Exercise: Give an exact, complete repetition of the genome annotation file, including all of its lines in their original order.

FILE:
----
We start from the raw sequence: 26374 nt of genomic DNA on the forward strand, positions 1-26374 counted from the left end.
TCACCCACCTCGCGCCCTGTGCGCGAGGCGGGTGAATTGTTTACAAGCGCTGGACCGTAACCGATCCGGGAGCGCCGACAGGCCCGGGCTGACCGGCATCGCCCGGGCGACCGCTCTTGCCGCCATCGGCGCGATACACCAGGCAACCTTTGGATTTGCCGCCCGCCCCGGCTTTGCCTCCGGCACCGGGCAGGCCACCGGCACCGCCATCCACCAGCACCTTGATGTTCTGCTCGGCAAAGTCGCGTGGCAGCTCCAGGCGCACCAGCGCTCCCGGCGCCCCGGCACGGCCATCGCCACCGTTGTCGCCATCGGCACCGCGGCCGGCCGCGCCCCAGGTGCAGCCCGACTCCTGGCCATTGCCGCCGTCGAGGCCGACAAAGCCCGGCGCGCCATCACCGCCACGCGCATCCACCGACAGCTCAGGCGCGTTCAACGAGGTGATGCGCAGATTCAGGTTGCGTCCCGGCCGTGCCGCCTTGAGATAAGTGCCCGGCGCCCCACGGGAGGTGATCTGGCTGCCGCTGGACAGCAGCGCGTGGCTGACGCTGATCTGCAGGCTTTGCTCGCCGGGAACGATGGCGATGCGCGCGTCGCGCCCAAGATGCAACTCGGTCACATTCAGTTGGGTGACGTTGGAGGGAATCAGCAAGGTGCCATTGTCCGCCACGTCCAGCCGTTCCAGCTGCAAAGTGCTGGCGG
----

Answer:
We start from the raw sequence: 26374 nt of genomic DNA on the forward strand, positions 1-26374 counted from the left end.
TCACCCACCTCGCGCCCTGTGCGCGAGGCGGGTGAATTGTTTACAAGCGCTGGACCGTAACCGATCCGGGAGCGCCGACAGGCCCGGGCTGACCGGCATCGCCCGGGCGACCGCTCTTGCCGCCATCGGCGCGATACACCAGGCAACCTTTGGATTTGCCGCCCGCCCCGGCTTTGCCTCCGGCACCGGGCAGGCCACCGGCACCGCCATCCACCAGCACCTTGATGTTCTGCTCGGCAAAGTCGCGTGGCAGCTCCAGGCGCACCAGCGCTCCCGGCGCCCCGGCACGGCCATCGCCACCGTTGTCGCCATCGGCACCGCGGCCGGCCGCGCCCCAGGTGCAGCCCGACTCCTGGCCATTGCCGCCGTCGAGGCCGACAAAGCCCGGCGCGCCATCACCGCCACGCGCATCCACCGACAGCTCAGGCGCGTTCAACGAGGTGATGCGCAGATTCAGGTTGCGTCCCGGCCGTGCCGCCTTGAGATAAGTGCCCGGCGCCCCACGGGAGGTGATCTGGCTGCCGCTGGACAGCAGCGCGTGGCTGACGCTGATCTGCAGGCTTTGCTCGCCGGGAACGATGGCGATGCGCGCGTCGCGCCCAAGATGCAACTCGGTCACATTCAGTTGGGTGACGTTGGAGGGAATCAGCAAGGTGCCATTGTCCGCCACGTCCAGCCGTTCCAGCTGCAAAGTGCTGGCGG